William Larson, 1973
Eugene and Dorothy Prakapas, 1980
Sotheby’s New York, 27 April 2005, Photograms by László Moholy-Nagy from the Collection of Eugene and Dorothy Prakapas, Sale 8150, Lot 81
Collection of Dana and James Tananbaum, San Francisco
Howard Greenberg Gallery, New York, 2008
Valencia, Spain, Institut Valencia d’Art Modern, Centre Julio González, László Moholy-Nagy, February - April 1991, and traveling to: Fridericianum Museum at Kassel, Germany; and Musée Cantini at Marseille, France, through September 1991
Broom: An International Magazine of the Arts, Vol. 4, No. 4, March 1923
László Moholy-Nagy, Malerei Photographie Film (Munich, 1925), p. 63
László Moholy-Nagy, Painting Photography Film (Cambridge, Massachusetts, 1987 reprint of the original 1925 edition), cover and p. 71
Das Deutsche Lichtbild (Berlin, 1927)
Fronta, internationaler Almanach der Aktivät de Gegenwart (Brno, 1927)
J. L. Martin, et al., eds., Circle: International Survey of Constructive Art (London, 1937)
Leland D. Rice and David W. Steadman, Photographs of Moholy-Nagy from the Collection of William Larson (Claremont College, 1975), p. 47, top illustration (this unique object)
Catherine David, Gianni Rondolino, Andrei Boris Nakov, and Veit Loers, László Moholy-Nagy (Institut Valencia d’Art Modern, 1991), pl. 56 (this unique object)
Catherine David, Gianni Rondolino, Andrei Boris Nakov, and Veit Loers, László Moholy-Nagy (Marseille: Musée Cantini, 1991), p. 186 (this unique object)
Renate Heyne, Floris M. Neusüss, and Herbert Molderings, László Moholy-Nagy: Fotogramme 1922 - 1943 (Munich, 1995), p. 155, cat. entry 11 (an enlargement in the collection of Museum Folkwang, Essen)
Moholy-Nagy and the New Vision (Tokyo Metropolitan Museum of Photography, 1990), pl. 2 (an enlargement in the Museum’s collection)
Herbert Molderings, Collection Photo Poche: László Moholy-Nagy (Paris, 1998), pl. 1 (an enlargement in the collection of Museum Folkwang, Essen)
Moholy was first and foremost a painter—he called himself a Lichtner, or light-painter—who believed that new methods of interacting with light would extend the range of human vision. His many years of making photograms were a continuous experimentation with the form, from his days in Germany, where the present image was made, to his larger, more expansive Chicago work (see Lot 23). His photograms number in the hundreds, and some are known only in reproduction. Yet the early photogram offered here—one of his first to be published—was kept by him as he moved across continents, decade by decade, from Germany to Holland, and then to London, and finally to Chicago.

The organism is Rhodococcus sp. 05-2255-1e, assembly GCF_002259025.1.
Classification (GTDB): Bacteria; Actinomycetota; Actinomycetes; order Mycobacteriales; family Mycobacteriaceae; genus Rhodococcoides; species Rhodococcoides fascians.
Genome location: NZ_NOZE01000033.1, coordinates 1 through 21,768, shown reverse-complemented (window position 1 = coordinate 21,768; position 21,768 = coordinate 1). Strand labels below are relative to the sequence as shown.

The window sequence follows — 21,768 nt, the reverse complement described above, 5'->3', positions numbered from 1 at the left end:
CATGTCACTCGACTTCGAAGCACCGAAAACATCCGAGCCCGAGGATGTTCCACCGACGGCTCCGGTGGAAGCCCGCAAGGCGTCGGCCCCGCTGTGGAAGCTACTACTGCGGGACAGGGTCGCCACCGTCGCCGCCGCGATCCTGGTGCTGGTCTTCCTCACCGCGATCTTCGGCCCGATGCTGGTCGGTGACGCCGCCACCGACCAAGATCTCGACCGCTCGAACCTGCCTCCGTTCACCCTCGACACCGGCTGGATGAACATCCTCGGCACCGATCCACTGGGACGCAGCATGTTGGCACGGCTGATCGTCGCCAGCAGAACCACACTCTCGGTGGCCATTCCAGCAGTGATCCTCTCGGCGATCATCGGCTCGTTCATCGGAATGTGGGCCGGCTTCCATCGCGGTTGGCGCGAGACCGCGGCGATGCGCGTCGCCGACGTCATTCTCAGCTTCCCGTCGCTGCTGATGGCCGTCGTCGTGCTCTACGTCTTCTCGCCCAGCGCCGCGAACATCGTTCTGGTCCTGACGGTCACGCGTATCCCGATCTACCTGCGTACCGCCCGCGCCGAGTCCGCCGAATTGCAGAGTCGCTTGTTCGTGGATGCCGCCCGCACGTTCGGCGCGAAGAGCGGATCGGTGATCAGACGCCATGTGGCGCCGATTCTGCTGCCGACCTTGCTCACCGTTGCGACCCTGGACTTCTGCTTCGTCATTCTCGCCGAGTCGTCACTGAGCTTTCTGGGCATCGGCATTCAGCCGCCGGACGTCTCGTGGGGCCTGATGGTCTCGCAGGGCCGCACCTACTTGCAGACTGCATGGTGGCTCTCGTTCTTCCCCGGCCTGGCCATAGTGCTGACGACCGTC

The image was included in two notable publications during Moholy’s early career and has been anthologized in the Moholy literature many times since. It was one of four Moholy photograms published in the March 1923 issue of Broom: An International Magazine of the Arts, a notable ‘little magazine’ of arts and letters that featured the work of, among others, Gertrude Stein, e. e cummings, Picasso, and Man Ray. This Broom issue marked the first publication of Moholy’s cameraless work. The image was again reproduced two years later, in the artist’s seminal Malerei Fotographie Film (Munich, 1925), amongst a plethora of pictures that demonstrated the new uses of the medium: X-ray photography, night photography, sports photography, wire-transmitted photographs, and more. In both instances, the present photogram showed Moholy staking out a position against the old uses of the medium in favor of the new. As he wrote in his Broom essay, only when traditional lenses and perspective are discarded will a revolution in vision be possible.
The letters that appear in the upper portion of the present image, OW, are notable as a nascent example of Moholy’s use of typophoto, the combination of picture and text that, he predicted, would be the basis of future communication in the world of print. The letters are prominent in the enlargements Moholy made for exhibition: one such enlargement of the photogram can be seen in an installation view of the Berlin venue of the Film und Foto exhibition of 1929, and another, even larger, in his one-man show at the Künstlerhaus Brno in 1935 (cf. Heyne and Neusüss, pp. 216-17 and pp. 220-21).
The photogram offered here has an illustrious history. It was acquired by the photographer William Larson from an associate of Moholy at the Institute of Design, Chicago. In 1975, the photographer Leland Rice, along with David Steadman, director of the Galleries of the Claremont Colleges, curated Photographs of Moholy-Nagy from the Collection of William Larson, one of the first and most important exhibitions of Moholy’s work after the artist’s death. This landmark show and its catalogue featured the photogram offered here, as well as the one in Lot 20. These two photograms were subsequently acquired by the pioneering gallerists Eugene and Dorothy Prakapas for their personal collection, and in April 2005, they were offered in these rooms in an unprecedented single-artist auction, Photograms by László Moholy-Nagy from the Collection of Eugene and Dorothy Prakapas.
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